DCCK is always delighted to uplift and support the work of newer organizations working to make a difference in our community, especially when that work is being led by Culinary Job Training grads! Learn more about the grants and supplies we provided two CJT grads leading their own community outreach for the Thanksgiving holiday here.
In November, announced our brand-new café, Marianne’s, located in the newly renovated Martin Luther King Library! This café will make number two, joining the DC Central Kitchen Café at THEARC. Read on about this exciting news here.
We had a special visitor for Thanksgiving! Vice President Kamala Harris visited the Main Kitchen to give a special thank you to our amazing DCCK front line staff preparing hundreds of meals in advance of the holiday. Read more about this exciting visit here.
DCCK Announces New Home
In December, we announced news both long awaited and hard won: relocating from our current location in the basement of a homeless shelter to a new headquarters in the Buzzard Point neighborhood in 2022. This new facility within the RiverPoint development will allow us to triple our capacity, providing the healthy food and job training opportunities that our community needs more urgently than ever before. Learn more about this exciting plan here.
In March 2020, we watched the world change. But DC Central Kitchen rose to the challenge, transforming our partner schools into feeding sites, developing a large-scale grocery distribution effort on the fly, and supplying millions of nutritious meals, fresh produce bags, and infant formula kits to community members around DC. Learn more about our pivots in an ever changing landscape here.
“When the coronavirus pandemic hit the District last spring, DC Central Kitchen had to shift its operations from being workforce development program to producing more meals than it had ever done before, over 2 million in the first seven months of the pandemic.” – Michael O’Connell, Patch. Learn more about how we shifted our operations in the wake of the pandemic in this piece.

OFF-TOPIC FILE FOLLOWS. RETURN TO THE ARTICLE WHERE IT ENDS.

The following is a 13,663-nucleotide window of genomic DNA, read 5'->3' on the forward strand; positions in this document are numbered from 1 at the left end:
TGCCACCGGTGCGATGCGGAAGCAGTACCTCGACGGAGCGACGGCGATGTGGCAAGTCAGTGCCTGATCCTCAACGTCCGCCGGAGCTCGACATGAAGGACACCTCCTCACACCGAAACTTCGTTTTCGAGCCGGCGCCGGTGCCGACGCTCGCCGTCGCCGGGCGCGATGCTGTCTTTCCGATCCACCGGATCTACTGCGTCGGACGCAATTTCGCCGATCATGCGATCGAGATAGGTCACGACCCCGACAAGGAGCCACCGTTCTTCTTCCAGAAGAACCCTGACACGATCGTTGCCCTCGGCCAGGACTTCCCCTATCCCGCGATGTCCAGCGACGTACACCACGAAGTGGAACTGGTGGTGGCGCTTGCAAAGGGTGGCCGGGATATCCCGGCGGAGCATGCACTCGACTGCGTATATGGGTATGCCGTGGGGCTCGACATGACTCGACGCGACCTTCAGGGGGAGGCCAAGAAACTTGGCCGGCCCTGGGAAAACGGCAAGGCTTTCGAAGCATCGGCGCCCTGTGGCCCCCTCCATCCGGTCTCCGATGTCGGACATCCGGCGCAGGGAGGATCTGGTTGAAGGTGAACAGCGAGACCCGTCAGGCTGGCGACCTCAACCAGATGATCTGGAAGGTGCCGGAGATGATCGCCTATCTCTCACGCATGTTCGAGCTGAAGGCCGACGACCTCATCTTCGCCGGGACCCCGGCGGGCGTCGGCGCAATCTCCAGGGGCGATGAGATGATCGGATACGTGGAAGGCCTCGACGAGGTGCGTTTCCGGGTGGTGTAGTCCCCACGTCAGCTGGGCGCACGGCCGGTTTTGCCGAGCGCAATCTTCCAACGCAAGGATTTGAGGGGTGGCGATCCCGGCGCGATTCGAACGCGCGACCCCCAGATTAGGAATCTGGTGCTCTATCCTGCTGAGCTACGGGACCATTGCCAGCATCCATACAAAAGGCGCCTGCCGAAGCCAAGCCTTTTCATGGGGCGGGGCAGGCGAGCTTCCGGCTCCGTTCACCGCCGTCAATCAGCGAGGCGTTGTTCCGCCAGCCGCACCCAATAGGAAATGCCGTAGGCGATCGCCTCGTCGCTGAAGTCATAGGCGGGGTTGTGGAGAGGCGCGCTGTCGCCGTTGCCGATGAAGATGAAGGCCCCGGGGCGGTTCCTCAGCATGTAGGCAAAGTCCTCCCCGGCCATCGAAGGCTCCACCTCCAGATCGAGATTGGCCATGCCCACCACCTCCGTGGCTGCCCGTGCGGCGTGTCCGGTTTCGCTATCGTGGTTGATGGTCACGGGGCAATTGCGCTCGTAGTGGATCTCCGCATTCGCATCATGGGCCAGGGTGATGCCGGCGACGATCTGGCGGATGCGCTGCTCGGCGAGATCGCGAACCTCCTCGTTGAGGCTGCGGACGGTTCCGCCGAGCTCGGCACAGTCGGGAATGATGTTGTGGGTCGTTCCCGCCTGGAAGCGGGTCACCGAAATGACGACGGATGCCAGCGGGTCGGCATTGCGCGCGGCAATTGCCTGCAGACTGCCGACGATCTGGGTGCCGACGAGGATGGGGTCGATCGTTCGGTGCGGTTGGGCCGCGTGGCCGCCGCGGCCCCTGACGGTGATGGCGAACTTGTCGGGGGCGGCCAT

DCCK prides itself on making the necessary connections to better serve the growing hunger needs of our community. That’s why it made sense to collaborate with two of our fellow hunger fighters, Dreaming Out Loud and World Central Kitchen, to create a mobile feeding initiative that brought meals to kids and seniors in underserved communities. Learn more about these exciting partnerships here.
Each year organizations ramp up efforts to meet increased needs during the holiday season but in the midst of the global pandemic, DCCK found itself facing elevated challenges along with elevated need. Learn more about how we combated hunger during the 2020 holiday season.
We continue to generate nearly half of our operating revenue through our sustainable social enterprises. Essential support is also provided by foundations, individuals, corporations, government grants, and our COVID-19 relief donors. Financials presented here are a summary – you can access our full audited financials here.
While the stories above reflect our work to fight hunger differently in 2020 and beyond, the financials listed here encompass the fiscal year of 2020, running from July 2019-June 2020. Donor lists for the current fiscal year of 2021 will appear in the corresponding annual report, which will be available in the spring of 2022.